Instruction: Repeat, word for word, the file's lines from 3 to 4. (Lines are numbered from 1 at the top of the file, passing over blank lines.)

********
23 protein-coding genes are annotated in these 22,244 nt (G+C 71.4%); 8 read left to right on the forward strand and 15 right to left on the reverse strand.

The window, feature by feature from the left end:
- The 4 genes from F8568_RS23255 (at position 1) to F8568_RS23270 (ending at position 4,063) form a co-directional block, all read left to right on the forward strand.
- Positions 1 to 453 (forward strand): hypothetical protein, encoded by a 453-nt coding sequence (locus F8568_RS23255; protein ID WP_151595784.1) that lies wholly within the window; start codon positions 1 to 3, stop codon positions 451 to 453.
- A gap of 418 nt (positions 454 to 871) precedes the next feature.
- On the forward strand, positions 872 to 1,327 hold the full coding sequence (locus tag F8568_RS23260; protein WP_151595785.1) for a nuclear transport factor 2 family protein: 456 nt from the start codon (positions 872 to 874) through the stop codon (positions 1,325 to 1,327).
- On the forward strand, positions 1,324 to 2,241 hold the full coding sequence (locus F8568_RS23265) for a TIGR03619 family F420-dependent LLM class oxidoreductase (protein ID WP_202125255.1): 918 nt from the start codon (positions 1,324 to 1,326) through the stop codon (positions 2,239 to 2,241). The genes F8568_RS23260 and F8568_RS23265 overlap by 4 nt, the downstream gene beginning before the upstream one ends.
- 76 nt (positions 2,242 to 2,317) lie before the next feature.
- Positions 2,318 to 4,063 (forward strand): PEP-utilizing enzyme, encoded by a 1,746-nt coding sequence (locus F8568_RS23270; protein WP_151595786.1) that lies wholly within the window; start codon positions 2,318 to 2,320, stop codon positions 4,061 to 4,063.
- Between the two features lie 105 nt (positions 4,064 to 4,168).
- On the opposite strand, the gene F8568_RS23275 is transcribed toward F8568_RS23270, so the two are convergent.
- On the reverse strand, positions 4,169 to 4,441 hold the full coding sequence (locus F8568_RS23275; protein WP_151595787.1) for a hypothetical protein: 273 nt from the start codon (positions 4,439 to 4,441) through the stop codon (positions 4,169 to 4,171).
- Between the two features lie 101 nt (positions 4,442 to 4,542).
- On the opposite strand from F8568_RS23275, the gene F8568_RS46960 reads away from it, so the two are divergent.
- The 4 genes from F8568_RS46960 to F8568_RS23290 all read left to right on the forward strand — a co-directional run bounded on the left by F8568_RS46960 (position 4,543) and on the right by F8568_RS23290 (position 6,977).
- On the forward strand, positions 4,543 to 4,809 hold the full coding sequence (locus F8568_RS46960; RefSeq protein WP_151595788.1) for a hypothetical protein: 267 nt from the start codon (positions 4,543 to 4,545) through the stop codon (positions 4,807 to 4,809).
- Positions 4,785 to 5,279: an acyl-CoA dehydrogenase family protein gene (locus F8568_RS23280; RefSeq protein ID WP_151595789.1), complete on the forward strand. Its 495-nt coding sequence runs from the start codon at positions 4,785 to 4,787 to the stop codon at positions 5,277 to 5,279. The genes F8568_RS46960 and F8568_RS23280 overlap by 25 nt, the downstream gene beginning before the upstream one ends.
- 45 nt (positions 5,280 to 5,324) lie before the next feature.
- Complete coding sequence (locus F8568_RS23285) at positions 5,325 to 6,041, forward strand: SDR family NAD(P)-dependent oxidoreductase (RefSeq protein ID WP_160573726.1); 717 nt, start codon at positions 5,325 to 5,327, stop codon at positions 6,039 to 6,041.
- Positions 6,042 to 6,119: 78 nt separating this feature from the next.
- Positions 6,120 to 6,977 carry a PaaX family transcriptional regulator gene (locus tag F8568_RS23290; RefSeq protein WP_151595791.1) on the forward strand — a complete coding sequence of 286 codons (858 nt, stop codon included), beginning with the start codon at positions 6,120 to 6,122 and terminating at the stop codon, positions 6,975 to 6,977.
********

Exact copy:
- The 4 genes from F8568_RS23255 (at position 1) to F8568_RS23270 (ending at position 4,063) form a co-directional block, all read left to right on the forward strand.
- Positions 1 to 453 (forward strand): hypothetical protein, encoded by a 453-nt coding sequence (locus F8568_RS23255; protein ID WP_151595784.1) that lies wholly within the window; start codon positions 1 to 3, stop codon positions 451 to 453.